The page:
Dialogue between Midwives and Parents-to-Be about Alcohol, from a Life Cycle Perspective—An Intervention Study
Hjördis Högberg1*, Fredrik Spak2, Margareta Larsson1
The objective was to investigate the use of alcohol during pregnancy among parents-to-be and to develop and evaluate a method for a dialogue about alcohol from a life cycle perspective. The study was a quasi-experiment. An intervention group (IG) with 238 couples and a comparison group (CG) with 271 couples participated. All of the participants were recruited at public antenatal care clin- ics (ANC) in Sweden. At registration, the midwife had a dialogue about alcohol with the IG, and the intervention was evaluated using questionnaires in pregnancy weeks 12 and 33. Alcohol consump- tion, alcoholism in the family, social support, and source of information were measured. More than 91% of all pregnant women reported that they never drank alcohol either at registration or late in pregnancy, with no difference between the intervention group and the comparison group. Their male partners had a different pattern; 6% abstained from alcohol and about half of them drank alcohol two to four times a month. Nine percent of the participants had experienced an alcohol-de- pendent parent and 35% of the couples reported alcoholism in either of their families. Most women (92%) stated that the partner’s support to give up alcohol was important. After the intervention, more women in the IG were offered alcohol-free alternatives. About 40% of the partners had re- duced their alcohol consumption; they received less social support for alcohol reduction than the pregnant women. A majority, 68%, of the women in the IG stated ANC as the most important source of information about alcohol and pregnancy, compared to 53% in the CG (p < 0.001). After the intervention, a higher proportion of women in the IG were offered alcohol-free alternatives and ANC became the most important source of information about alcohol. Involving the partner in counseling about alcohol-restriction during pregnancy may be a useful health promotion strategy.
published 3 April 2015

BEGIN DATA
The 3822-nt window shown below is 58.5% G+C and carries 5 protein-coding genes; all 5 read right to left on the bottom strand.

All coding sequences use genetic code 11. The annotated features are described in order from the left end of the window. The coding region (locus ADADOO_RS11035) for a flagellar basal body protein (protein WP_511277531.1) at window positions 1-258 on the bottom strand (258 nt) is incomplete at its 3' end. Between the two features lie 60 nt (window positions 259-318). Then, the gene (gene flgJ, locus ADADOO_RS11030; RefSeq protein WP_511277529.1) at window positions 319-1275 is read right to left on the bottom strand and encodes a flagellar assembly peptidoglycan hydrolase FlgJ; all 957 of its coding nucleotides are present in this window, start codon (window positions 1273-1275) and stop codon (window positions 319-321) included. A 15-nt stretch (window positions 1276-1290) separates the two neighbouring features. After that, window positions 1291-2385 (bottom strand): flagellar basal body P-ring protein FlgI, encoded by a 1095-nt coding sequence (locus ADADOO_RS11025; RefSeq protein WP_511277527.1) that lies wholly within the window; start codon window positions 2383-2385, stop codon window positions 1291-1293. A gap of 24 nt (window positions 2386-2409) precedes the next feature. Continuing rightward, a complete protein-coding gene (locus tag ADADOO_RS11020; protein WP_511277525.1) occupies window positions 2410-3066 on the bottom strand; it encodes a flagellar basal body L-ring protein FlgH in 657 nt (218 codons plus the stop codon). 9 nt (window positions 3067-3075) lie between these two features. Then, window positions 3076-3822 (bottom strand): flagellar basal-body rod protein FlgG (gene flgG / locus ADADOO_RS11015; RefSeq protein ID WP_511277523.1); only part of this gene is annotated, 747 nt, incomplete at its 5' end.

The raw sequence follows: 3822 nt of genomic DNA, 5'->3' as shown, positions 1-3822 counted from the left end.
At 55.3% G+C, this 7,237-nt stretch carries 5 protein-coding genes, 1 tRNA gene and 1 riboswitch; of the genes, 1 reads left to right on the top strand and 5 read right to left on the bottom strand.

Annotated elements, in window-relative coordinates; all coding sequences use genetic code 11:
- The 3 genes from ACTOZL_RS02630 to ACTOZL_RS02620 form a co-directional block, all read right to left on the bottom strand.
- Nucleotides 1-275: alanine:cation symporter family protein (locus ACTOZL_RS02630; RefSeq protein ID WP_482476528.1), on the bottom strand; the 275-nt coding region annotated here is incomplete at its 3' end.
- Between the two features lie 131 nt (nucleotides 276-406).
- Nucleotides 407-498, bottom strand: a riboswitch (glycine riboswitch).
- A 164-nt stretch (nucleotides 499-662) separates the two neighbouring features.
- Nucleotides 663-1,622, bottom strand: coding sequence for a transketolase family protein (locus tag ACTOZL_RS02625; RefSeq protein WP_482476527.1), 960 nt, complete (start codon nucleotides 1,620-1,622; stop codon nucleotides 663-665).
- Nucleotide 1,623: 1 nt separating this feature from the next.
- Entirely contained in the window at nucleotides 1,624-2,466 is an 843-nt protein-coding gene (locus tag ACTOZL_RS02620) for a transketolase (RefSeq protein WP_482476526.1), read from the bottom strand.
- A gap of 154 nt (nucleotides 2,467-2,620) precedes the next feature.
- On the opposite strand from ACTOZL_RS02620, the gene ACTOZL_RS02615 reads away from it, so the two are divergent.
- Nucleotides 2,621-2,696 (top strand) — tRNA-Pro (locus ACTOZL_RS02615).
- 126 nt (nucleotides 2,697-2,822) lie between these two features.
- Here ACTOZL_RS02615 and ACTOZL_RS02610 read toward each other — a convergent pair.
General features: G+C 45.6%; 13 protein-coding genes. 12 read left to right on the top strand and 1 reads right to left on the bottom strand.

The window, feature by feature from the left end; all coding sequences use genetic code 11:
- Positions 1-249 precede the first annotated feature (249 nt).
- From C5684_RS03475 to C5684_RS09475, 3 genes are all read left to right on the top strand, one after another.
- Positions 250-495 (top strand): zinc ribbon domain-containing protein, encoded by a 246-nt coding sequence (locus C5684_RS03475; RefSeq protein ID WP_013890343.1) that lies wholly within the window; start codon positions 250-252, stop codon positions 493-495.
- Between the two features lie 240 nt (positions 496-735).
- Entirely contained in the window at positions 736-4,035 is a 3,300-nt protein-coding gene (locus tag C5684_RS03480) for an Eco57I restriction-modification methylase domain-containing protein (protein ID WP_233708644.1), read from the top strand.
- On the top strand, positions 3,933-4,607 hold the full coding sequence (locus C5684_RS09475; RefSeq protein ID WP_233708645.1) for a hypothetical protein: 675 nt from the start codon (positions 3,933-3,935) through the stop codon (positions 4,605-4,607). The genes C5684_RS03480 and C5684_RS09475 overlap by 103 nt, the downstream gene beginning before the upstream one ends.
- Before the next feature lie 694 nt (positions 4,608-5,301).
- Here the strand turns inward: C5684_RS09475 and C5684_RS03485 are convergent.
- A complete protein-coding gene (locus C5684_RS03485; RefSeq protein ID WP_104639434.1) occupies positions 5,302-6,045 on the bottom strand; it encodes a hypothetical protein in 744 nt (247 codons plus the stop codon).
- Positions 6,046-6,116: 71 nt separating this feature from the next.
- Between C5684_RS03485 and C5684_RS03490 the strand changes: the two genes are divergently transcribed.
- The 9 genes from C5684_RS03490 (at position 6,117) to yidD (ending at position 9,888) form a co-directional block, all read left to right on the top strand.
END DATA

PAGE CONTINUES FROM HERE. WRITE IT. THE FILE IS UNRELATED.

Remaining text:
Alcohol Consumption among partners of pregnant women in Sweden: a cross sectional study
Hjördis Högberg a, Janna Skagerström b, Fredrik Spak c, Per Nilsen b, Margareta Larsson a
Background: Antenatal care in Sweden involves a visit in pregnancy week 6-7 for counseling about lifestyle issues, including alcohol. The aim of this study was to investigate alcohol consumption among partners of pregnant women, their motives for changing drinking patterns when becoming a parent and their perceptions of the midwife’s counseling about alcohol.
Method: The study was conducted at 30 antenatal care centers across Sweden in 2009 - 2010. All partners who accompanied a pregnant women in pregnancy week >17 were asked to participate. The questionnaire included questions on alcohol consumption.
Results: Questionnaires from 444 partners were analyzed. Most, 95 %, of the partners reported alcohol consumption before pregnancy; 18% were binge drinking (6 standard drinks or more per occasion, each drink containing 12 grams of pure alcohol) at least once every month during the last year. More than half, 58 %, of all partners had decreased their alcohol consumption following pregnancy recognition and a higher proportion of binge drinkers decreased their consumption compared to non-frequent binge drinkers (p=0.025). Their motives varied; the pregnancy itself, fewer social gatherings (potentially involving alcohol consumption) and a sense of responsibility for the pregnant partner were reported. Of the partners, 37 % reported support for decreased drinking from others (pregnant partner, parents, friend or workmates). Further, most partners appreciated the midwife’s counseling on alcohol. Conclusion: A majority of partners decreased their alcohol consumption in transition to parenthood, which also appears to be a crucial time for changing alcohol-drinking patterns. The partners with higher AUDIT-C scores reported more support for decreased drinking. Most partners appreciated the midwife´s talk about alcohol and pregnancy and those who filled out AUDIT in early pregnancy reported that the counseling was more engaging. During pregnancy it is possible to detect partners with high alcohol consumption, and promote interventions for decreased drinking, also for the partners. Written information addressing alcohol use and directed to partners is needed.